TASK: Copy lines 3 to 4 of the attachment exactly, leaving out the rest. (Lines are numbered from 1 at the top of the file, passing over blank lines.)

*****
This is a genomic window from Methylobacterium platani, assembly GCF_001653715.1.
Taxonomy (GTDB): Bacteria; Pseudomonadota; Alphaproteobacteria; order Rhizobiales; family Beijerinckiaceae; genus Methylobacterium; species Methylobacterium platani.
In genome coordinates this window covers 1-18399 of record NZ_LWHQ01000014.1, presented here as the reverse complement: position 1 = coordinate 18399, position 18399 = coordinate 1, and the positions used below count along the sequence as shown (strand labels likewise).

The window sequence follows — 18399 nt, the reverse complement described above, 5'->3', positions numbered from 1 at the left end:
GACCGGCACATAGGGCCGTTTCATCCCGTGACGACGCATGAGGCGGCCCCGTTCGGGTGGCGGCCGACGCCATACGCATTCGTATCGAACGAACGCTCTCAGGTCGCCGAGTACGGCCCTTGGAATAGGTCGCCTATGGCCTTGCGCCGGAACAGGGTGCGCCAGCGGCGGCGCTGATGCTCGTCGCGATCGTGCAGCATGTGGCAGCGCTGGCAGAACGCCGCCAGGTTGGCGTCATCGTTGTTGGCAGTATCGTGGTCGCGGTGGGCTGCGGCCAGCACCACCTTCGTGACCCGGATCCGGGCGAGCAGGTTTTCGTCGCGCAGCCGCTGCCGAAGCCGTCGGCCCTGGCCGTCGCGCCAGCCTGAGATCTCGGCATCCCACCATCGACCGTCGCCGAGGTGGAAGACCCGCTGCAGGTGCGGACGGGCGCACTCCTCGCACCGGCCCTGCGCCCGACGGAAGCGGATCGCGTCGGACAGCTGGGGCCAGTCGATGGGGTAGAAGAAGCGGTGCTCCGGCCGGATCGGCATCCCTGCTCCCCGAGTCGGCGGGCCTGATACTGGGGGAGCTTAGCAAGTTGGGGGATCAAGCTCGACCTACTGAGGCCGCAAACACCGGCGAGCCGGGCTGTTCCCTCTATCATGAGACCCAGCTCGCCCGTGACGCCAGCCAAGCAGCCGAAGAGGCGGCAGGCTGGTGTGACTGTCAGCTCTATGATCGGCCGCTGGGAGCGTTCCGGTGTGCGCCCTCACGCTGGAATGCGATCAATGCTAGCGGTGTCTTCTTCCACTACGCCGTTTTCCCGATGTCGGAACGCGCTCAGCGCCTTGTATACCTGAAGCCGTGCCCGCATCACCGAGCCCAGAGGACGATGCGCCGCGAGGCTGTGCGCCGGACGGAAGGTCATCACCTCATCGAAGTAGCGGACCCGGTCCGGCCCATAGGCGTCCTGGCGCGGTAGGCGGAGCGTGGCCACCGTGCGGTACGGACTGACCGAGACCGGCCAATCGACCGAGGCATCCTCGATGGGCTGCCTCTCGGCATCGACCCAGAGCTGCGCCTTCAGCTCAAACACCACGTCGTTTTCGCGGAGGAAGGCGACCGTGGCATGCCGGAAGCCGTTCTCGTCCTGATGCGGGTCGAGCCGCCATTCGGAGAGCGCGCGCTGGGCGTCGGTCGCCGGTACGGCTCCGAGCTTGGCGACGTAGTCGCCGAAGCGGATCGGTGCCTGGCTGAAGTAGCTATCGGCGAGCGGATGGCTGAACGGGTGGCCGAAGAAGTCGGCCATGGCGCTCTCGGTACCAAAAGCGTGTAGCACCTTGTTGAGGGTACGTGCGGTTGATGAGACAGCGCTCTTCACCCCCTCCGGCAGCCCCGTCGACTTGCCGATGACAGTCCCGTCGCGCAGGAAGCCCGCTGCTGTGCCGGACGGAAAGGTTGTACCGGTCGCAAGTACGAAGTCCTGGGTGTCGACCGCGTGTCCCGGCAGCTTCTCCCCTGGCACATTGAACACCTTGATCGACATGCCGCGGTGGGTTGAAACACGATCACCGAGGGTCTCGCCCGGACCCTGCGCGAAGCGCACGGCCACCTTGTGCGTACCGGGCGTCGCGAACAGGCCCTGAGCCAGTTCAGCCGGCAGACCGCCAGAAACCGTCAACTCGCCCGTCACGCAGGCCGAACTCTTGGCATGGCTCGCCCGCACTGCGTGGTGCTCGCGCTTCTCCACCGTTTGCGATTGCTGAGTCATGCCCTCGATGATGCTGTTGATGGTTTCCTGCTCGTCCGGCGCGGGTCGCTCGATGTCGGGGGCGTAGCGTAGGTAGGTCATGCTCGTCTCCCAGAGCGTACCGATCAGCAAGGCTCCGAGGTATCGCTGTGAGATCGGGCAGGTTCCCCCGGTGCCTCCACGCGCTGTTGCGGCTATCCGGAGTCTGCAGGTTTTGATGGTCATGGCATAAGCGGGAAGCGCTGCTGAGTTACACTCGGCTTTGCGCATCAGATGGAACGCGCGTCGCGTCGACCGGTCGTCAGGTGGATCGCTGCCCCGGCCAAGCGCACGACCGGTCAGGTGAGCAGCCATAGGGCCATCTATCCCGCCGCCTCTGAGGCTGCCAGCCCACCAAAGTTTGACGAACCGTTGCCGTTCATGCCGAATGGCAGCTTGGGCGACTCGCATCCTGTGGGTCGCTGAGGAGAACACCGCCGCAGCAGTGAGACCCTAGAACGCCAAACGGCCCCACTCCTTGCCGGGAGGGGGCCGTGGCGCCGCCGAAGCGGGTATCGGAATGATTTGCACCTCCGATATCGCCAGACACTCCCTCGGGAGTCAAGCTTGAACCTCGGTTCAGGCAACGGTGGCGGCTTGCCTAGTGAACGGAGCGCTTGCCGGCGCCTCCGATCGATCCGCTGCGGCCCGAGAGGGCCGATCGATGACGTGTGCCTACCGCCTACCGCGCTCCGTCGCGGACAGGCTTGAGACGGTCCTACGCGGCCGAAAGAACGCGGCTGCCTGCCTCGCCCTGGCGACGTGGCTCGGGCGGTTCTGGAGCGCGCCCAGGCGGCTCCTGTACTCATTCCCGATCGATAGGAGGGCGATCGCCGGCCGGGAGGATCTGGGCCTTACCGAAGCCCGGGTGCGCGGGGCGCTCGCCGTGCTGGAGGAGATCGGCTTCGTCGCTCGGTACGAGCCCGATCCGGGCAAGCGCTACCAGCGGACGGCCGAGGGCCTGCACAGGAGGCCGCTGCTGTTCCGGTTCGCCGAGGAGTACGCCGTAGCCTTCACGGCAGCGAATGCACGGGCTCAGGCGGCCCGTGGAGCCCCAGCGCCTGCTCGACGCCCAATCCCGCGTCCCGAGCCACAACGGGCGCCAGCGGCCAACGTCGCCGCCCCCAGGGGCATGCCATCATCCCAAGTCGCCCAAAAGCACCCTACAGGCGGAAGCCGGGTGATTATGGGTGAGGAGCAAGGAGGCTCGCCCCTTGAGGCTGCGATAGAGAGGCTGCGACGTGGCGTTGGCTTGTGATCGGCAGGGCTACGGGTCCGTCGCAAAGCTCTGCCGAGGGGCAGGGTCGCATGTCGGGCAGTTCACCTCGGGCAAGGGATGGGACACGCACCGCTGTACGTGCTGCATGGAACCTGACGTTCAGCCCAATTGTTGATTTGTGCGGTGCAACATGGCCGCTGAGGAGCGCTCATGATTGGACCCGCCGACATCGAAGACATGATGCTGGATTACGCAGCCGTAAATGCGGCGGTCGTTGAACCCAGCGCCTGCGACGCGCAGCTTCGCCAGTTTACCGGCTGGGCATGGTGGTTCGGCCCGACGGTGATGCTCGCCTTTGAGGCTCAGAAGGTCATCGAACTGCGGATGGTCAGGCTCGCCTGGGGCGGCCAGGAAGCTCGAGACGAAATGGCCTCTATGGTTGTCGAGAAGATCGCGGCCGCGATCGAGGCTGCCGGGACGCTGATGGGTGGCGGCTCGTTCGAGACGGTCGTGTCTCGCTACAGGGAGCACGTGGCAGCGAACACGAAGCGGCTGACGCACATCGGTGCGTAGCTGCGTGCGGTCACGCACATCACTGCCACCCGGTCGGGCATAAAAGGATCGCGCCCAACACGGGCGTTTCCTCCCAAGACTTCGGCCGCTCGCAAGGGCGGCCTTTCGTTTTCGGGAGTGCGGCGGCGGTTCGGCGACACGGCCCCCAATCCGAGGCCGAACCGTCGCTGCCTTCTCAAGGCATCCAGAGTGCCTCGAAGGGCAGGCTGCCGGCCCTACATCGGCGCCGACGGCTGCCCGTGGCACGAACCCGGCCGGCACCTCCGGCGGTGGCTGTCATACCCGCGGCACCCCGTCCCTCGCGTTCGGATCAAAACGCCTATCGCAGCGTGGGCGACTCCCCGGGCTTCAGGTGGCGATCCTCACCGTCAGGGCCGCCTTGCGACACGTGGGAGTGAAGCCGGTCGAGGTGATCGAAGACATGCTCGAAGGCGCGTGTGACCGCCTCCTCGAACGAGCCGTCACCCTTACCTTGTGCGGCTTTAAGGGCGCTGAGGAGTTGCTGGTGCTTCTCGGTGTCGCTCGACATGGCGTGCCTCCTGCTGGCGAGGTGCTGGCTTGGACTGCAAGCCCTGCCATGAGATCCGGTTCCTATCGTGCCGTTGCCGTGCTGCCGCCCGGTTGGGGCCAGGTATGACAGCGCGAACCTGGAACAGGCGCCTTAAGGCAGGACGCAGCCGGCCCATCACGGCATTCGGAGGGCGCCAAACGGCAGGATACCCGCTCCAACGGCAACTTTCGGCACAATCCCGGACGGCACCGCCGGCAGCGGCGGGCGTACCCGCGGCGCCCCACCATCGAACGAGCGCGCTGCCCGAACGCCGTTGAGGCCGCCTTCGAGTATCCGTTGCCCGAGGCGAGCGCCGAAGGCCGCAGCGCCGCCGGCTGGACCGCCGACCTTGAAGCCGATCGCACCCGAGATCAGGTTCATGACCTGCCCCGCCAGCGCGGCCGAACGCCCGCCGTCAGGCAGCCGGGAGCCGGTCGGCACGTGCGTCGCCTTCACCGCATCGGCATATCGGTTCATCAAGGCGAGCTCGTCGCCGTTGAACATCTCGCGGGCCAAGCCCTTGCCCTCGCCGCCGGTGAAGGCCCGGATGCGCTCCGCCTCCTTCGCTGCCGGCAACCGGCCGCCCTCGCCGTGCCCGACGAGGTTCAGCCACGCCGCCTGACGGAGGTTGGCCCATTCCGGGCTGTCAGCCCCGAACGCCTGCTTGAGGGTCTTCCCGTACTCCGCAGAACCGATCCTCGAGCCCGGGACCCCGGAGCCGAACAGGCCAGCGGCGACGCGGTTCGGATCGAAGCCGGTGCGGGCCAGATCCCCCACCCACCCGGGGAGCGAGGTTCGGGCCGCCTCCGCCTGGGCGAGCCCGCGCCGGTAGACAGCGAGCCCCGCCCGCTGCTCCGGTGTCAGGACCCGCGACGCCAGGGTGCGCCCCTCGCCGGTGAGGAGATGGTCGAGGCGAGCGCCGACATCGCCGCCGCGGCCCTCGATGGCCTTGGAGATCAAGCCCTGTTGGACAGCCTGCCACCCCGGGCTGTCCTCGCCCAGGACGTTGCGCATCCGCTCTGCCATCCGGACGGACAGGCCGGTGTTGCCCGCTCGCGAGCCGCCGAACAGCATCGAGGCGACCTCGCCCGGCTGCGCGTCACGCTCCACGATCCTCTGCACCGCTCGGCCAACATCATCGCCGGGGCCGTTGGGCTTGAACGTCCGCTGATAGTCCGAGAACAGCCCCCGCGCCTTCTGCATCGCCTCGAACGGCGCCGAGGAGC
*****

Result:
In genome coordinates this window covers 1-18399 of record NZ_LWHQ01000014.1, presented here as the reverse complement: position 1 = coordinate 18399, position 18399 = coordinate 1, and the positions used below count along the sequence as shown (strand labels likewise).

The window sequence follows — 18399 nt, the reverse complement described above, 5'->3', positions numbered from 1 at the left end: